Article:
A Brief History of the Tampon

Female Tampon with disposable applicator
Douglas Sacha / Getty Images

The first tampons were made using a wide variety of materials found in nature. The prevailing thought seemed to be that if it was absorbent, chances are that it would work as a tampon. 

For instance, the earliest historical evidence of tampon use can be found in ancient Egyptian medical records that described tampons comprised of material derived from the papyrus plant. In the fifth century B.C., Greek women fashioned their protection by wrapping lint around a small piece of wood, according to writings of Hippocrates, a physician considered to be the father of western medicine. The Romans, meanwhile, used wool. Other materials have included paper, vegetable fibers, sponges, grass and cotton. 

But it wasn’t until 1929 that a physician named Dr. Earle Haas patented and invented the modern-day tampon (with applicator). He came up with the idea during a trip to California, where a friend told him how she was able to improvise a more comfortable and effective alternative to the commonly used and bulky external pads by simply inserting a piece of sponge on the inside, rather than outside. At the time, doctors were using plugs of cotton to staunch secretions and so he suspected a compressed form of cotton would absorb just as well. 

After a bit of experimenting, he settled on a design that featured a tightly bound strip of absorbent cotton attached to a string to allow for easy removal. To keep the tampon clean, the cotton came with an applicator tube that extended to push the cotton into place without the user having to touch it.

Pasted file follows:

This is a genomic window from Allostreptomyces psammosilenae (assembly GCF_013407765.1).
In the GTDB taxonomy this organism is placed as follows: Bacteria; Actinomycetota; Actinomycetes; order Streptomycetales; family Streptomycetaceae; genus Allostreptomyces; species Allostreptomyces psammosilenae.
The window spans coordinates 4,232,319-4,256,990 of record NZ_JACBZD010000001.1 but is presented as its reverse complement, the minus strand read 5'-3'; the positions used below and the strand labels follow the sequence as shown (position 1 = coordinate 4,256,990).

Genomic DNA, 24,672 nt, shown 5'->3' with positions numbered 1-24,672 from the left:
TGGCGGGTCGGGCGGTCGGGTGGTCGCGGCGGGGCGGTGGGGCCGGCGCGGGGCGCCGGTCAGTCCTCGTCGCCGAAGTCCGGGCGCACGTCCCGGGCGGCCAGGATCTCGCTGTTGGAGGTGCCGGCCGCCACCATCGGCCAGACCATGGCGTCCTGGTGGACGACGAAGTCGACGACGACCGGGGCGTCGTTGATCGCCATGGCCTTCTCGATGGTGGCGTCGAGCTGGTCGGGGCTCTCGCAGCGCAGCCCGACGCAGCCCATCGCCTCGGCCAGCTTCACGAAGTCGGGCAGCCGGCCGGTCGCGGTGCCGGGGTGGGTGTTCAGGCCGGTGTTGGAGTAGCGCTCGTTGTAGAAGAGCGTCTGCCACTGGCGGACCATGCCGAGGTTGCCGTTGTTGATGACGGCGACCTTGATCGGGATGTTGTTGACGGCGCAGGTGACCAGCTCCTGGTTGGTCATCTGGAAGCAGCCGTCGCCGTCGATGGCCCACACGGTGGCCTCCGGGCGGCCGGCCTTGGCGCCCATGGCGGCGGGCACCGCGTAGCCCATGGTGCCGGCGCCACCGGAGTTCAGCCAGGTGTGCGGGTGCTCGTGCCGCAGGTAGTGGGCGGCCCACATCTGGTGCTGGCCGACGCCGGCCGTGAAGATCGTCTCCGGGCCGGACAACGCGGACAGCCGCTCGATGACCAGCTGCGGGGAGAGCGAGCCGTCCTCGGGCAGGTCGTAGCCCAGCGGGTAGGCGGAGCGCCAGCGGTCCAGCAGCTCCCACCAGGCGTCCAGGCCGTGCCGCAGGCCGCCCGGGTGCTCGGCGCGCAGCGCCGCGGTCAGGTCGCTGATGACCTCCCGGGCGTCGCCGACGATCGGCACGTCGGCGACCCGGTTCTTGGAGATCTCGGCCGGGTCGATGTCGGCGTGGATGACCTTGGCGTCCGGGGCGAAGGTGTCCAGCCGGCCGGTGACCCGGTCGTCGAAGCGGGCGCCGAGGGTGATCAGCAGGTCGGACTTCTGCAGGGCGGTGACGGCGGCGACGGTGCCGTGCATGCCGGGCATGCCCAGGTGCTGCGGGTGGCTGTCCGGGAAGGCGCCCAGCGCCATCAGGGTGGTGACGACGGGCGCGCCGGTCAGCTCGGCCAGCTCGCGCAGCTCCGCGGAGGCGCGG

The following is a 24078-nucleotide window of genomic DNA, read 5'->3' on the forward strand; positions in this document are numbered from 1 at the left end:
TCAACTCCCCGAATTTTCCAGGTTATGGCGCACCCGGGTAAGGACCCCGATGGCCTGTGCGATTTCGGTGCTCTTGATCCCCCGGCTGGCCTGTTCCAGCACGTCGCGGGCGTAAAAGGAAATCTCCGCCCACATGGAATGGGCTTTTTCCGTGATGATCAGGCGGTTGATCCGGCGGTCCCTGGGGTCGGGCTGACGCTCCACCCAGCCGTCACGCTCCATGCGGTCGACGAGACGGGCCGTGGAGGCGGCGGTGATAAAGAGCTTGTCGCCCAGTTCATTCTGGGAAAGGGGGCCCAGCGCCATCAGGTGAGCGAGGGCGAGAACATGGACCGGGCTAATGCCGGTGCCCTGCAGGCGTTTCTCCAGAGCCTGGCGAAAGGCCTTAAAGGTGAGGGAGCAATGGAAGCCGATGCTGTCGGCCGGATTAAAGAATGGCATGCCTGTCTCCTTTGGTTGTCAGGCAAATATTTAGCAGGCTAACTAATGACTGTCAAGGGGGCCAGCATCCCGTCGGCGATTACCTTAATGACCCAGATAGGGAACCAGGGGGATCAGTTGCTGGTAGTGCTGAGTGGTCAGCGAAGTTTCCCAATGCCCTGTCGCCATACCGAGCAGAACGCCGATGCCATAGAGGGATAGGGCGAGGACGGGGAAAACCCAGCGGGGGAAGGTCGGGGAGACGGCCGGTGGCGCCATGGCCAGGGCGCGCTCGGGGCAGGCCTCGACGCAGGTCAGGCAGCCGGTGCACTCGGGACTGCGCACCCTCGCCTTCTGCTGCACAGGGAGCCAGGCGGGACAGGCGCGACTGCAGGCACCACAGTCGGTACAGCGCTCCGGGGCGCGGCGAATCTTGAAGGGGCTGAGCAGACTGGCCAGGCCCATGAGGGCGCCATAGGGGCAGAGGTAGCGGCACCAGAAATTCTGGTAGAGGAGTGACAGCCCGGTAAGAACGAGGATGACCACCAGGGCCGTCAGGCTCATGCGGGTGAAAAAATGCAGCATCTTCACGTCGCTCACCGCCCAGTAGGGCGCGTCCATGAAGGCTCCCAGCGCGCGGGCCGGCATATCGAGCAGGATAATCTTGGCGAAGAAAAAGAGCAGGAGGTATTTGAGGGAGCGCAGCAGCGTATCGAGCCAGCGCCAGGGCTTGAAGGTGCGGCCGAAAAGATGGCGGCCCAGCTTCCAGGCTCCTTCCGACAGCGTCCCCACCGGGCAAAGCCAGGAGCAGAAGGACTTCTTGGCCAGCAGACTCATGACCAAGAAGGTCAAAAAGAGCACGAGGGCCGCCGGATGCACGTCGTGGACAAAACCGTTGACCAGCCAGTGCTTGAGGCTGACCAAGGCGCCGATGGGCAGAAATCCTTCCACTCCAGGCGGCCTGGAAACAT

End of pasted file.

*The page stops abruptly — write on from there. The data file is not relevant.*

Haas filed for his first tampon patent on November 19, 1931, and originally described it as a "catamenial device," a term derived from the Greek word for monthly. The product name “Tampax,” which originated from “tampon” and “vaginal packs,” was also trademarked and later sold to businesswoman Gertrude Tendrich for $32,000. She would go on to form the Tampax company and begin mass production. Within a few years, the Tampax arrived on store shelves and by 1949 appeared in more than 50 magazines. 

Another similar and popular type of disposable tampon is the o.b. Tampon. Invented by German gynecologist Dr. Judith Esser-Mittag in the 1940’s, the o.b. Tampon was marketed as a “smarter” alternative to applicator tampons by emphasizing greater comfort and doing away with the need for an applicator. The tampon comes in the shape of a compressed, insertable pad designed to expand in all directions for better coverage and also features a concave tip so that a finger can be used to push it snugly into place. 

In the late 1940’s, Esser-Mittag partnered with another physician named Dr. Carl Hahn to start a company and market the o.b. Tampon, which stands for "one binde" or "without napkins" in German. The company was later sold to American conglomerate Johnson & Johnson. 

One major selling point the company touts on its website is the fact that a non-applicator tampon can be more environmentally friendly. How so? Johnson & Johnson states that 90% of the raw materials that go into o.b. tampons come from renewable resources.